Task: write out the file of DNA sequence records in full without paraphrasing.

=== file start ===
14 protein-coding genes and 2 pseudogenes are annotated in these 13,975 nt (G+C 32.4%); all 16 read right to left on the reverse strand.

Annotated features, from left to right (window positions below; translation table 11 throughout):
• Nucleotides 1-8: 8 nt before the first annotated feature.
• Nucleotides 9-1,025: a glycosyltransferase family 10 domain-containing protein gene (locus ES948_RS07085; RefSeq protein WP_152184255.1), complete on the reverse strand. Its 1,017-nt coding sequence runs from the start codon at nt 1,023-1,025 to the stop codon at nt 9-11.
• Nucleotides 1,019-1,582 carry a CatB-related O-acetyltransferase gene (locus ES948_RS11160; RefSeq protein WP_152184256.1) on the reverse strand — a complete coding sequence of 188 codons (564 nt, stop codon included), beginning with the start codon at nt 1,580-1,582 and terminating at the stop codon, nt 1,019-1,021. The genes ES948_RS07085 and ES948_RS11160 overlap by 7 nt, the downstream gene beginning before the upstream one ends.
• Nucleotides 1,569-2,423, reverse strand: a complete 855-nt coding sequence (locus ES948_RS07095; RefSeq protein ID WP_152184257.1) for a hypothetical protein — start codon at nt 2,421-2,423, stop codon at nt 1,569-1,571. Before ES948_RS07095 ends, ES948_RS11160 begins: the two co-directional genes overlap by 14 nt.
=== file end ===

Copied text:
14 protein-coding genes and 2 pseudogenes are annotated in these 13,975 nt (G+C 32.4%); all 16 read right to left on the reverse strand.

Annotated features, from left to right (window positions below; translation table 11 throughout):
• Nucleotides 1-8: 8 nt before the first annotated feature.
• Nucleotides 9-1,025: a glycosyltransferase family 10 domain-containing protein gene (locus ES948_RS07085; RefSeq protein WP_152184255.1), complete on the reverse strand. Its 1,017-nt coding sequence runs from the start codon at nt 1,023-1,025 to the stop codon at nt 9-11.
• Nucleotides 1,019-1,582 carry a CatB-related O-acetyltransferase gene (locus ES948_RS11160; RefSeq protein WP_152184256.1) on the reverse strand — a complete coding sequence of 188 codons (564 nt, stop codon included), beginning with the start codon at nt 1,580-1,582 and terminating at the stop codon, nt 1,019-1,021. The genes ES948_RS07085 and ES948_RS11160 overlap by 7 nt, the downstream gene beginning before the upstream one ends.
• Nucleotides 1,569-2,423, reverse strand: a complete 855-nt coding sequence (locus ES948_RS07095; RefSeq protein ID WP_152184257.1) for a hypothetical protein — start codon at nt 2,421-2,423, stop codon at nt 1,569-1,571. Before ES948_RS07095 ends, ES948_RS11160 begins: the two co-directional genes overlap by 14 nt.